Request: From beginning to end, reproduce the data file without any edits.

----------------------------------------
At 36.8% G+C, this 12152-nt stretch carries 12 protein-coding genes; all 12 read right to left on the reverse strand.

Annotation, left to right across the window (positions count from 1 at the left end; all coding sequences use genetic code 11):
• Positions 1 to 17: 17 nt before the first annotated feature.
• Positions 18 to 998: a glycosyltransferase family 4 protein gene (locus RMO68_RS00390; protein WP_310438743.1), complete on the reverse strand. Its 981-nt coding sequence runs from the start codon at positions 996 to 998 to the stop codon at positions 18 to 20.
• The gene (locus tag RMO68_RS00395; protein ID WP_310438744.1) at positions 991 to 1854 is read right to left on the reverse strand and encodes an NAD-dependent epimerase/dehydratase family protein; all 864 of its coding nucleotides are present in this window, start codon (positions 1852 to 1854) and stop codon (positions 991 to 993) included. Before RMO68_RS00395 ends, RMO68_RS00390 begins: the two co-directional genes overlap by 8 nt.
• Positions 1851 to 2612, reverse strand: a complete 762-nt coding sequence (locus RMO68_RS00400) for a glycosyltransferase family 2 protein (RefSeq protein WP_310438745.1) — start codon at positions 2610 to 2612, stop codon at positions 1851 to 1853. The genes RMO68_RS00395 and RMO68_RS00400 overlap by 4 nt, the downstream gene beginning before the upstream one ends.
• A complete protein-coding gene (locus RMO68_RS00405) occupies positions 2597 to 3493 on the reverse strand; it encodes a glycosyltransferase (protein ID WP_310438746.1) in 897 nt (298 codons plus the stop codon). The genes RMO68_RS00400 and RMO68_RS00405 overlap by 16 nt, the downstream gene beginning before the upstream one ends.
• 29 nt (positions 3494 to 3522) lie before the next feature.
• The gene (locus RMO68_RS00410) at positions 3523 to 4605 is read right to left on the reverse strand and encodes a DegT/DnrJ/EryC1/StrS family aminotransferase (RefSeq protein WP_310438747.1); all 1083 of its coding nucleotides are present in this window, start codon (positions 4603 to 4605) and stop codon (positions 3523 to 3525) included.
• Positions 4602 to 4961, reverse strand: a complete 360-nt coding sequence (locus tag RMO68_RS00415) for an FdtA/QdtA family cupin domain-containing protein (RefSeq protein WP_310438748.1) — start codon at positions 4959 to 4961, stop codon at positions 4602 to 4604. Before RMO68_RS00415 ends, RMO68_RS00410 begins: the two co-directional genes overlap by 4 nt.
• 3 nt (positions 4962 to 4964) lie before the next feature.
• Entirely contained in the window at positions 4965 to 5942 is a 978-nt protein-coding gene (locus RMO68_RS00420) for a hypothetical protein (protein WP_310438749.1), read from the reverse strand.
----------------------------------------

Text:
At 36.8% G+C, this 12152-nt stretch carries 12 protein-coding genes; all 12 read right to left on the reverse strand.

Annotation, left to right across the window (positions count from 1 at the left end; all coding sequences use genetic code 11):
• Positions 1 to 17: 17 nt before the first annotated feature.
• Positions 18 to 998: a glycosyltransferase family 4 protein gene (locus RMO68_RS00390; protein WP_310438743.1), complete on the reverse strand. Its 981-nt coding sequence runs from the start codon at positions 996 to 998 to the stop codon at positions 18 to 20.
• The gene (locus tag RMO68_RS00395; protein ID WP_310438744.1) at positions 991 to 1854 is read right to left on the reverse strand and encodes an NAD-dependent epimerase/dehydratase family protein; all 864 of its coding nucleotides are present in this window, start codon (positions 1852 to 1854) and stop codon (positions 991 to 993) included. Before RMO68_RS00395 ends, RMO68_RS00390 begins: the two co-directional genes overlap by 8 nt.
• Positions 1851 to 2612, reverse strand: a complete 762-nt coding sequence (locus RMO68_RS00400) for a glycosyltransferase family 2 protein (RefSeq protein WP_310438745.1) — start codon at positions 2610 to 2612, stop codon at positions 1851 to 1853. The genes RMO68_RS00395 and RMO68_RS00400 overlap by 4 nt, the downstream gene beginning before the upstream one ends.
• A complete protein-coding gene (locus RMO68_RS00405) occupies positions 2597 to 3493 on the reverse strand; it encodes a glycosyltransferase (protein ID WP_310438746.1) in 897 nt (298 codons plus the stop codon). The genes RMO68_RS00400 and RMO68_RS00405 overlap by 16 nt, the downstream gene beginning before the upstream one ends.
• 29 nt (positions 3494 to 3522) lie before the next feature.
• The gene (locus RMO68_RS00410) at positions 3523 to 4605 is read right to left on the reverse strand and encodes a DegT/DnrJ/EryC1/StrS family aminotransferase (RefSeq protein WP_310438747.1); all 1083 of its coding nucleotides are present in this window, start codon (positions 4603 to 4605) and stop codon (positions 3523 to 3525) included.
• Positions 4602 to 4961, reverse strand: a complete 360-nt coding sequence (locus tag RMO68_RS00415) for an FdtA/QdtA family cupin domain-containing protein (RefSeq protein WP_310438748.1) — start codon at positions 4959 to 4961, stop codon at positions 4602 to 4604. Before RMO68_RS00415 ends, RMO68_RS00410 begins: the two co-directional genes overlap by 4 nt.
• 3 nt (positions 4962 to 4964) lie before the next feature.
• Entirely contained in the window at positions 4965 to 5942 is a 978-nt protein-coding gene (locus RMO68_RS00420) for a hypothetical protein (protein WP_310438749.1), read from the reverse strand.